Author Morpurgo began to think of telling the story of the universal suffering of the Great War through a horse’s viewpoint, after founding Farms For City Children, where inner city children live and work on rural farms for a week.
One of the kids who came to the farm was a boy who could not talk clearly, but one day they found him talking, talking, and talking, to a horse.
Morpurgo recalled, “As I listened to this boy telling the horse everything he’d done on the farm that day, I suddenly had the idea that of course the horse didn’t understand every word, but that she knew it was important for her to stand there and be there for this child.”
Another inspiration for the book was an oil painting by F. W. Reed in 1917, showing a British cavalry charge on German lines, with horses entangled in barbed wire. Morpurgo wrote a fictionalized version of this painting in his “Author’s Note” at the start of the book, with a painting entitled “Joey,” by Captain James Nicholls in1914.
One book reviewer critiqued: “Joey sees some awful things, death and hurt, but what shines through this book is love and friendships. I know this book is read in school, and I think the chance to look at war and consider the effects of it is important.”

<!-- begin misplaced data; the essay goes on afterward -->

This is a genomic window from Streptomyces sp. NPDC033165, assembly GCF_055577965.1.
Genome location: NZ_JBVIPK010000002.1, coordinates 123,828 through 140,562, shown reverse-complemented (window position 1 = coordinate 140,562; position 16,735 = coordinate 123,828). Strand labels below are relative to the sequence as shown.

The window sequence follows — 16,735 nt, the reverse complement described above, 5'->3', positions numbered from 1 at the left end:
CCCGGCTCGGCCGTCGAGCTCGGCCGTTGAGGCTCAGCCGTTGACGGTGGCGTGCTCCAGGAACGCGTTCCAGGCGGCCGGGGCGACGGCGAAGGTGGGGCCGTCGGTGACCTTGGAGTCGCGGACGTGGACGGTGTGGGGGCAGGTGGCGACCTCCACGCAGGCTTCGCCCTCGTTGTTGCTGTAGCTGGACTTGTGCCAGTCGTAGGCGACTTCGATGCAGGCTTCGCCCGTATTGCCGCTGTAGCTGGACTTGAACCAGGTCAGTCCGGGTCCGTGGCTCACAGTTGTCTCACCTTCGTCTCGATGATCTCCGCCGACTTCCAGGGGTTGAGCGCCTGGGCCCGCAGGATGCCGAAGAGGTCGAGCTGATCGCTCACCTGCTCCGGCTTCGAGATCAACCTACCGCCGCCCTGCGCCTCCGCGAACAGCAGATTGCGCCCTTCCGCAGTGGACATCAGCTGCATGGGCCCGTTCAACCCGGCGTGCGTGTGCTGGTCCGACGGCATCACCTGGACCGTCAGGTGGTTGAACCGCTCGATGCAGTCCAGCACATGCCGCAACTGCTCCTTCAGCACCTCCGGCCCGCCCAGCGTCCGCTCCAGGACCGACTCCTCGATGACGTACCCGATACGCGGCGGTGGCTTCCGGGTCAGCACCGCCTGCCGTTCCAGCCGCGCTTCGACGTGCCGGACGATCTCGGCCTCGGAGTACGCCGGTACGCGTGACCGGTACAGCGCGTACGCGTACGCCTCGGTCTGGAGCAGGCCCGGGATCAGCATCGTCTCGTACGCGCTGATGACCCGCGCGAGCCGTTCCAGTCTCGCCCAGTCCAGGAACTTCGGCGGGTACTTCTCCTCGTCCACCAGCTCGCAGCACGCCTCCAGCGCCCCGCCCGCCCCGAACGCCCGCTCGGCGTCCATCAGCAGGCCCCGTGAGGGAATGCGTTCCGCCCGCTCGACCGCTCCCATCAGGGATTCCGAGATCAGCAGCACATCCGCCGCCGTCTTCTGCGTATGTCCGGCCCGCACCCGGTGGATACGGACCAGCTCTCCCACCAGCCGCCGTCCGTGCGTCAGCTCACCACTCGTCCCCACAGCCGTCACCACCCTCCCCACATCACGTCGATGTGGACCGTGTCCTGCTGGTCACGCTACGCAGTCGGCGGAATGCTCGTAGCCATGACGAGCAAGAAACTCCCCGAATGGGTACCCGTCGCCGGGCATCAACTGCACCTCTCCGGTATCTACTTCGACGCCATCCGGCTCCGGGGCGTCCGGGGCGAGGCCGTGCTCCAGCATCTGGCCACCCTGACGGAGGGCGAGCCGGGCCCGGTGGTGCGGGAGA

The book was adapted for stage by Nick Stafford, and the play’s West End and Broadway productions are directed by Marianne Elliott and Tom Morris, featuring life-size horse puppets by the Handspring Puppet Company of South Africa, with “horse choreography” by Toby Sedgwick
Following much the same story line as the book, except actors recite the lines rewritten from the horse’s mouth, so to speak, the play opened in London in October 2008
The production met with critical acclaim for its powerful use of life-size horse puppets and was seen by Queen Elizabeth II and husband Prince Phillip, marking their first private theatre visit in four years.
It played to 97 percent capacity in 2010, subsequently breaking the record for the highest weekly gross for a play, and was dubbed “the theatrical event of the decade, when in 2011, the play “War Horse” welcomed its millionth audience member.
As a co-production of the National Theatre and Lincoln Center, “War Horse” opened on Broadway in April 2011. The production was only scheduled to have a limited run, but soon became open-ended after strong critical reception and ticket sales.